1
EE256 Numerical Electromagnetics
H. O. #6
Marshall
24 June 2008
Summer 2008
LECTURE 3
3.1
FINITE DIFFERENCE SOLUTIONS OF THE CONVECTION EQUATION
As the simplest example of a PDE, we consider ﬁnite difference solutions of the convection equation [2.20].
As mentioned before, this equation constitutes the simplest prototype for hyperbolic equations, and is also
highly relevant for our FDTD analyses of Maxwell’s equations, since it has the same form as the component
curl equations that we shall solve in FDTD solutions of electromagnetic problems. Consider the convection
equation written in terms of voltage on a transmission line:
∂
V
∂t
+
v
p
∂
V
∂z
= 0
[3.1]
where
v
p
’
1
ft(ns)

1
, i.e., the speed of light in free space. As mentioned in Lecture #2, the exact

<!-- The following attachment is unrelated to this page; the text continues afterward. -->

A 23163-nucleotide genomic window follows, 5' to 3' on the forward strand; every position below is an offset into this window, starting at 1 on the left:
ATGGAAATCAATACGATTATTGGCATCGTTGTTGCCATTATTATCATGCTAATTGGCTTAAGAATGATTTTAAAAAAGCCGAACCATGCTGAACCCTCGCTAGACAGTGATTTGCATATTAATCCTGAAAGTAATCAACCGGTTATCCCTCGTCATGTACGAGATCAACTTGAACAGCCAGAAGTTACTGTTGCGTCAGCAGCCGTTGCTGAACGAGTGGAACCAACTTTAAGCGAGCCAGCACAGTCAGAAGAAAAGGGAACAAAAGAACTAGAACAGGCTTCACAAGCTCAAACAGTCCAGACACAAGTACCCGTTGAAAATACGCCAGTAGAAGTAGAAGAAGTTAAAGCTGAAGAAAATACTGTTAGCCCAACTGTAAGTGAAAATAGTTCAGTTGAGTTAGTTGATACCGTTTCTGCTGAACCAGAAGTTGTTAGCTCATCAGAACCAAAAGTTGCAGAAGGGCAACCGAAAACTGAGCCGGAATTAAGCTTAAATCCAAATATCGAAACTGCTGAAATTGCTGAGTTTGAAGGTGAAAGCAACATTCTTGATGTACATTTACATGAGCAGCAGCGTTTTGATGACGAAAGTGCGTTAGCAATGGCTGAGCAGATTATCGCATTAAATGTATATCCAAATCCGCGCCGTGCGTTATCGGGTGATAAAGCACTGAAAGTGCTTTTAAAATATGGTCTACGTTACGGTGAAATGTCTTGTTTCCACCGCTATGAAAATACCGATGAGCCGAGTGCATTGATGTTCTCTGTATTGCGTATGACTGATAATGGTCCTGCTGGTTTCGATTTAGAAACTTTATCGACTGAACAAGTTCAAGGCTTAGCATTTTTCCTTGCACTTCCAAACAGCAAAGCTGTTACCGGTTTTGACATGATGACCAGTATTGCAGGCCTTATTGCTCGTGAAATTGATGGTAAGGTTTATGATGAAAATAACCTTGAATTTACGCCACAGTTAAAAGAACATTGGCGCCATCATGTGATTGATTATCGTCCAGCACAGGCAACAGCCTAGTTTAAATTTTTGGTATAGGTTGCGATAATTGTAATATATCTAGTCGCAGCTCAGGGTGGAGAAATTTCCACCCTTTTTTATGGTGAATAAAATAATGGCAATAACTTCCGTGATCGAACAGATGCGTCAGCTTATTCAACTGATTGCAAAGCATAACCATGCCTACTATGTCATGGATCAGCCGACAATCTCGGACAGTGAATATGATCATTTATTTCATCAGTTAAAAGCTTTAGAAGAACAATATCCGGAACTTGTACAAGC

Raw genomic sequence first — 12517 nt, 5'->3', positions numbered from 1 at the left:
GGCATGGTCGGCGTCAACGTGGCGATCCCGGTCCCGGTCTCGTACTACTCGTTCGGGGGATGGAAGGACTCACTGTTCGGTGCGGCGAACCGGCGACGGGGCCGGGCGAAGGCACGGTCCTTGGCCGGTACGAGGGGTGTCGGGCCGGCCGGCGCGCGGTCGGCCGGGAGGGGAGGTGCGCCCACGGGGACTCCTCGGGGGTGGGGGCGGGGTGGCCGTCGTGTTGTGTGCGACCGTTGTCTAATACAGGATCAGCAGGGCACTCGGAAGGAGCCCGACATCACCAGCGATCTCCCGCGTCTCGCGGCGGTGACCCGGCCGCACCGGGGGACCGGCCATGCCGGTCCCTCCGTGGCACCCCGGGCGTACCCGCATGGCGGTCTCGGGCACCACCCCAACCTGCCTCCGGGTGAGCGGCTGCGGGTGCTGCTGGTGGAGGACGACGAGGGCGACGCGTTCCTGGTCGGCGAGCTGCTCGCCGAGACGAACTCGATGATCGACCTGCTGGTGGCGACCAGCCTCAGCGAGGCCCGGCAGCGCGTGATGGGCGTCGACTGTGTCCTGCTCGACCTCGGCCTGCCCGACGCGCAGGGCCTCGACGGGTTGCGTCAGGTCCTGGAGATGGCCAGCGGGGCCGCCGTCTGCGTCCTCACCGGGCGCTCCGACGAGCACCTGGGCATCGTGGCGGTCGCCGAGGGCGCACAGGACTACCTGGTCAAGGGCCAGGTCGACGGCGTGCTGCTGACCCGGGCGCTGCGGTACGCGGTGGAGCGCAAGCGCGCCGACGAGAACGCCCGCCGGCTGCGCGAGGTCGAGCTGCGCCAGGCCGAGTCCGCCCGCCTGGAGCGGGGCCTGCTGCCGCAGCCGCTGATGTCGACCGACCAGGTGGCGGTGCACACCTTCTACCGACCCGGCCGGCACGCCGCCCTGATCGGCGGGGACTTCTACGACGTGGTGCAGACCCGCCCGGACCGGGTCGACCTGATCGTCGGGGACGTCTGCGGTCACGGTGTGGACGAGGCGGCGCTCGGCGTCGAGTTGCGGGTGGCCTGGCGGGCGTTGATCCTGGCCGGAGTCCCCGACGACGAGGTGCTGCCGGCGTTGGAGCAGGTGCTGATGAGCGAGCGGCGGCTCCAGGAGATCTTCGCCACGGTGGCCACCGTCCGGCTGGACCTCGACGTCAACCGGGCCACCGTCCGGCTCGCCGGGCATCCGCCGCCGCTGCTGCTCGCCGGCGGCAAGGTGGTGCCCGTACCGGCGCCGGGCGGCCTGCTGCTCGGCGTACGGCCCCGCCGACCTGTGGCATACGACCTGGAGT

solution of this convection equation is:
V
(
z,t
) =
V
+
(
z

v
p
t
)
[3.2]
where
V
+
(
·
)
is an arbitrary function. A particular solution is determined by means of the initial condition
at time
t
= 0
, i.e.,
V
+
(
z,
0) = Φ(
z
)
, where
Φ(
z
)
is the initial voltage distribution on the line. The solution
at any later time is then given by:
V
(
z,t
) = Φ(
z

v
p
t
)
[3.3]
In other words, the initial voltage distribution simply is convected (or propagated) to the right at the
velocity
v
p
, preserving its magnitude and shape.
We shall now consider FDTD solutions of [3.1] for a particular initial voltage distribution:
V
(
z,
0) = Φ(
z
) =
12
z
V
0
≤
z
≤
0
.
5ft
,

12(1

z
)
V
0
.
5ft
≤
z
≤
1
.
0ft
,
0
V
Elsewhere
[3.4]
The exact solution is simply the triangular pulse moving to the right at the speed of
v
p
’
1
ft(ns)

1
, as
shown in Figure 3.1.
We now proceed to numerically solve for
V
(
z,t
)
, using two different methods, namely (i) the forward
time centeredspace method, and (ii) the leapfrog method.